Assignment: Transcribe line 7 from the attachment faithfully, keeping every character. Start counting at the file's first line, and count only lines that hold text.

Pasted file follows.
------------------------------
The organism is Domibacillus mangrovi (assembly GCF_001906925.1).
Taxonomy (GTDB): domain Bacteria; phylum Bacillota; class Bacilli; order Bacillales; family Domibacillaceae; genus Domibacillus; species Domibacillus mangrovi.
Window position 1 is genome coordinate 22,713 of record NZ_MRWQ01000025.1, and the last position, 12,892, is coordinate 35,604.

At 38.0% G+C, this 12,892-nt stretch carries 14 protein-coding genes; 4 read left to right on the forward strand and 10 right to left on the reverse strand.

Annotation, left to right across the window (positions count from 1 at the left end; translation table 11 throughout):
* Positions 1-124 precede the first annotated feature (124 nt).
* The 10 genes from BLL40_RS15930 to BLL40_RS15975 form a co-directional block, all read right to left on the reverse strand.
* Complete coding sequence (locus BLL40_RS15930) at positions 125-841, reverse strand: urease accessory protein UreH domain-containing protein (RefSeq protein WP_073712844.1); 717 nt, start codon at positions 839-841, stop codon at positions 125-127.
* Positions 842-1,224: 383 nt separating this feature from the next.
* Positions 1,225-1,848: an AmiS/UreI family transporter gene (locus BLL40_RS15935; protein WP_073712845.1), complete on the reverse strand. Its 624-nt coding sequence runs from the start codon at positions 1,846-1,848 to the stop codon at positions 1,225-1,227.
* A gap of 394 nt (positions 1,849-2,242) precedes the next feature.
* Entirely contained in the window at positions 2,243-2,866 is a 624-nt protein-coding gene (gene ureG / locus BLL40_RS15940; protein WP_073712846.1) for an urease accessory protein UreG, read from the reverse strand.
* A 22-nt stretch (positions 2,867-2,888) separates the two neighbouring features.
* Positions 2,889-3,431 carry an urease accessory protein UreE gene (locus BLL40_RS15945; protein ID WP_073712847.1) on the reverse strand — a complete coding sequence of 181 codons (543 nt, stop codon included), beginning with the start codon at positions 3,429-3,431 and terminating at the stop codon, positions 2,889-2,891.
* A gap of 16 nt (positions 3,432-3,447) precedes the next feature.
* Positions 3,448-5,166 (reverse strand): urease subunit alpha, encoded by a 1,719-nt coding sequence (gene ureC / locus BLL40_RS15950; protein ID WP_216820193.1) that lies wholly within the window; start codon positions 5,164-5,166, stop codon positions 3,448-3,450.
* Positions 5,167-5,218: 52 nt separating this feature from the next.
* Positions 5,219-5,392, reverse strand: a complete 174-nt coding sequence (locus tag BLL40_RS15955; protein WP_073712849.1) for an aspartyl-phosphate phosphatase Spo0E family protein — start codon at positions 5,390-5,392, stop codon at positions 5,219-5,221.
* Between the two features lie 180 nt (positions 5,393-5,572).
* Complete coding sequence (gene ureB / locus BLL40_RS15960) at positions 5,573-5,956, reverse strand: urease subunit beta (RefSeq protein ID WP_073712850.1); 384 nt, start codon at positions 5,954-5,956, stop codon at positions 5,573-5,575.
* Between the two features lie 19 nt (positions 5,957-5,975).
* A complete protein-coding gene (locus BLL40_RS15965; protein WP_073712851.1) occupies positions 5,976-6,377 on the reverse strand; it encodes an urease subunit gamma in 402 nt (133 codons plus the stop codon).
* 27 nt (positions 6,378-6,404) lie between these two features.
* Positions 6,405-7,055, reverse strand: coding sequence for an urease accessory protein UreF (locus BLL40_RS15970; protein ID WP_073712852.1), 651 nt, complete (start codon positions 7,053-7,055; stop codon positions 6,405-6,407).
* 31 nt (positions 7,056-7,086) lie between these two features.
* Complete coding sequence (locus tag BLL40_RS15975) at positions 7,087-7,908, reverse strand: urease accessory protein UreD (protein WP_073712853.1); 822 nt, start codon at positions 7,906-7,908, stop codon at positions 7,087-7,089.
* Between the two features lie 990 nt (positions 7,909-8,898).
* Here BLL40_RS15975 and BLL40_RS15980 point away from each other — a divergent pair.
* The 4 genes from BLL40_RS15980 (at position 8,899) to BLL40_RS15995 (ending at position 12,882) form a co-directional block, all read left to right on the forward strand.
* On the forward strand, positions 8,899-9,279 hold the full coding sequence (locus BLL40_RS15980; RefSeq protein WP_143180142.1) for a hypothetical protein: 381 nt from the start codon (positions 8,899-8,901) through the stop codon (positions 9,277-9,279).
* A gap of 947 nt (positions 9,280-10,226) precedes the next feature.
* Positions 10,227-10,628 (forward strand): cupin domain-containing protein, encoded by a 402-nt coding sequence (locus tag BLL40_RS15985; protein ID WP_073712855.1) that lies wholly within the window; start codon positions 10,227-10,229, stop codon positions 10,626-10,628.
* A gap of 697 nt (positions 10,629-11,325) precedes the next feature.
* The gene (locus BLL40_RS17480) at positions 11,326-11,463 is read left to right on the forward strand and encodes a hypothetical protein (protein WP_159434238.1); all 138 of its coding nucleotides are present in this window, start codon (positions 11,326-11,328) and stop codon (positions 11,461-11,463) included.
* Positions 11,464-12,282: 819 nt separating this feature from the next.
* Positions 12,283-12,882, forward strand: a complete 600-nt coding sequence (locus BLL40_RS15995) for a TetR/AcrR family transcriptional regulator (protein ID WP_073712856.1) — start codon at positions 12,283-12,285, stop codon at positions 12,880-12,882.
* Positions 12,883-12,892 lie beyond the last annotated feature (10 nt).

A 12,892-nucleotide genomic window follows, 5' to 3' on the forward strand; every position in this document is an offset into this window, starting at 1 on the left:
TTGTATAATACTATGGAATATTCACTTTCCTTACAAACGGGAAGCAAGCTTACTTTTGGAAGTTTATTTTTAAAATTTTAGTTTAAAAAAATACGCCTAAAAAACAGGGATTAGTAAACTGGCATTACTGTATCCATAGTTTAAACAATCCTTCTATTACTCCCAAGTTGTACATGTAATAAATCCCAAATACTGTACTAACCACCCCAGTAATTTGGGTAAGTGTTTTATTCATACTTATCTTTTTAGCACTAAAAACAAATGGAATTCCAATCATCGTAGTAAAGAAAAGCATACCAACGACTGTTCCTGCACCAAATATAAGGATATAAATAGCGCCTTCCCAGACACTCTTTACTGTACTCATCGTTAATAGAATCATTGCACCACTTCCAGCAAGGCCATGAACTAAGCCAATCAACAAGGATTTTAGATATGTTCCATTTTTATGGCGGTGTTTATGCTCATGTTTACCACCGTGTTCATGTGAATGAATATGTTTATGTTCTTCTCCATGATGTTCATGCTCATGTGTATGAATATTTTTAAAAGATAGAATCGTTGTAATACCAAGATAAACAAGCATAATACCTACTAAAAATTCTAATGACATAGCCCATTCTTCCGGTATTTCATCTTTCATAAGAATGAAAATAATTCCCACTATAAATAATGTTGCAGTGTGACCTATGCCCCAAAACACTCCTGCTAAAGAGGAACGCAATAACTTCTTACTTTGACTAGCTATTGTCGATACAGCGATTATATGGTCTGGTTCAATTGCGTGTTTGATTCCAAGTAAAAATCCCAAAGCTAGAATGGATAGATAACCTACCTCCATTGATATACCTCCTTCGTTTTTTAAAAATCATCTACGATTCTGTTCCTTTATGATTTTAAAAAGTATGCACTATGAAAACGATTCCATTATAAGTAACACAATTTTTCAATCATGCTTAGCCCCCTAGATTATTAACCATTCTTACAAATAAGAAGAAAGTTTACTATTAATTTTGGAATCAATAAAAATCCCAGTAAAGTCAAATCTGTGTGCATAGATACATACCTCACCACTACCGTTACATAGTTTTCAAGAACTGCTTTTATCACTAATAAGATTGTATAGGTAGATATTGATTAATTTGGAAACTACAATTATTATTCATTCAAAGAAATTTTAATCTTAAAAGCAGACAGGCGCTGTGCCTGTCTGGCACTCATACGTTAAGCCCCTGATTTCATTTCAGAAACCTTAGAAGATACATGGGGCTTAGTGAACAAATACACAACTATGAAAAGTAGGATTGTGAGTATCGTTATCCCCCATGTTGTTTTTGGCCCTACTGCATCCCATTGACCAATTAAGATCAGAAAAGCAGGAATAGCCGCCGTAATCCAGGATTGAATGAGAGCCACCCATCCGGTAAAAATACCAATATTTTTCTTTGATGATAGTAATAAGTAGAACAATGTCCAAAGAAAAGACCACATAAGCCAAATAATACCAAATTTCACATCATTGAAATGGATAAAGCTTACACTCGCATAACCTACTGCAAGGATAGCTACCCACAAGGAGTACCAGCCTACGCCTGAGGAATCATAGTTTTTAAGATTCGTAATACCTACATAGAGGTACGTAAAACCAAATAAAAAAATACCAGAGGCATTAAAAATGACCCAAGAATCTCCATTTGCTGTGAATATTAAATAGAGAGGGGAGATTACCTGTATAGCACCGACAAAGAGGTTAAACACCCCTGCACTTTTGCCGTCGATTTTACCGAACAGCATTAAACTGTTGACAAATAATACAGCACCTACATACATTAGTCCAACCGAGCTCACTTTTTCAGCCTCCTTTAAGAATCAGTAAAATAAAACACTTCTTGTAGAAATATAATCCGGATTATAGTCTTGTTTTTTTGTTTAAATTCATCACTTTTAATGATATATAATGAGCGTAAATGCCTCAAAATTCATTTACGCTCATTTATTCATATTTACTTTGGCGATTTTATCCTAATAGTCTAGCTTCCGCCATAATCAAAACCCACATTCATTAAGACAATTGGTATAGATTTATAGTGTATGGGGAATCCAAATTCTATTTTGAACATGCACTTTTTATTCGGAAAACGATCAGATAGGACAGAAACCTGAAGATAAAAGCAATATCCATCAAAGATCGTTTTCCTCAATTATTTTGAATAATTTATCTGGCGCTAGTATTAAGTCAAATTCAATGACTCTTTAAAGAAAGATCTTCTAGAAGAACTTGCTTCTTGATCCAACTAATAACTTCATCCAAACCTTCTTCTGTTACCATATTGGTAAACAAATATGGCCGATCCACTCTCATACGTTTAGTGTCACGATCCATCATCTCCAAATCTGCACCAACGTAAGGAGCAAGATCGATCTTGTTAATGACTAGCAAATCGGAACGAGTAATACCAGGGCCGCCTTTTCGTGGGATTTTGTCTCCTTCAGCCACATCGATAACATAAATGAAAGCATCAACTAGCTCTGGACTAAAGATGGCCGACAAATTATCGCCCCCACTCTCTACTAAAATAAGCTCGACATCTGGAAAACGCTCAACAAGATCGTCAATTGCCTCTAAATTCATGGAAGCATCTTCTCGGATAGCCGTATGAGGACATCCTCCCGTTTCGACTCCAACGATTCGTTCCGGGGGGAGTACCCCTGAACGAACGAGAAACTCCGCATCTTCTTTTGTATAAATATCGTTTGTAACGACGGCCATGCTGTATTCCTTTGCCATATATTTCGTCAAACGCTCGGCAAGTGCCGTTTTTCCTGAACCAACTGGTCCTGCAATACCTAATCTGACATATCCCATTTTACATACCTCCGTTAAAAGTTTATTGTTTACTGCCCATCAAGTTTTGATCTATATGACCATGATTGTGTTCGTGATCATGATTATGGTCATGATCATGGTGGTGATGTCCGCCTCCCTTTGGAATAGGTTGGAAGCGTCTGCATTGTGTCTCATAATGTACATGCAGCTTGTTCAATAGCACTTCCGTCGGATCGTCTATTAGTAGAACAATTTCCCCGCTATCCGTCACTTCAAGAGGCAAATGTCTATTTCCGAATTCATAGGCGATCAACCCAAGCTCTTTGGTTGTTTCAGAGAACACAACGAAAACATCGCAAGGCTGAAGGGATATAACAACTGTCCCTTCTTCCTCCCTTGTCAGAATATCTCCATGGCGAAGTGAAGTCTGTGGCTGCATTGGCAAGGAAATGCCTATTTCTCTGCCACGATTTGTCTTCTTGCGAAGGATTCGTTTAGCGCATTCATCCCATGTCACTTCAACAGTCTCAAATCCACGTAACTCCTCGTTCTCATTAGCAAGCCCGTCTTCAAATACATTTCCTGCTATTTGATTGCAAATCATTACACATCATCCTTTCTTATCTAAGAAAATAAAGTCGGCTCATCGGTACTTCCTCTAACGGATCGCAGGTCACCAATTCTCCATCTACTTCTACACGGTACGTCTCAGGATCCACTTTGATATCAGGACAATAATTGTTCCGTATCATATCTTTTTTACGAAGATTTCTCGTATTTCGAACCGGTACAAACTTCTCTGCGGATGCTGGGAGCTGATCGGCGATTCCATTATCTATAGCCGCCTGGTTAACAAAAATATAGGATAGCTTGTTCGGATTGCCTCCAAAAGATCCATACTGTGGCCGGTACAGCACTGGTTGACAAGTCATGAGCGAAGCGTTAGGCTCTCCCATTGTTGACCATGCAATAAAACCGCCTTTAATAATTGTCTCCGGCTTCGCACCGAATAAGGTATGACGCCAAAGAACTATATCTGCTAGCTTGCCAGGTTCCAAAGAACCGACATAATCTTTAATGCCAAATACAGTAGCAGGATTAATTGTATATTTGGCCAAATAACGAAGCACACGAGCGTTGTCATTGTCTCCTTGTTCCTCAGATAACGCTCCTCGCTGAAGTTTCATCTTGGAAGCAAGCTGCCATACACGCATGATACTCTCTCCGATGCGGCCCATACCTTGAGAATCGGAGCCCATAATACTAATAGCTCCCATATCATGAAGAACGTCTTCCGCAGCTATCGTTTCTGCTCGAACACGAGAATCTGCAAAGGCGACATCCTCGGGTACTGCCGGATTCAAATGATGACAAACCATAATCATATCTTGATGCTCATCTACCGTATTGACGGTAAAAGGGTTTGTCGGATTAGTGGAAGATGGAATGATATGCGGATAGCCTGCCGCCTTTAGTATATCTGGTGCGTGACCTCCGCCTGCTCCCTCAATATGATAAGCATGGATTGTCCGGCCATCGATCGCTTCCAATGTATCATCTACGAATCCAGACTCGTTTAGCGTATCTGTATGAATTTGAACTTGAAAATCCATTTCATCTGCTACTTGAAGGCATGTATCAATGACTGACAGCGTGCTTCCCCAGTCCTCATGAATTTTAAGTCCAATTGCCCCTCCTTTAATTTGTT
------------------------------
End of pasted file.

* The 10 genes from BLL40_RS15930 to BLL40_RS15975 form a co-directional block, all read right to left on the reverse strand.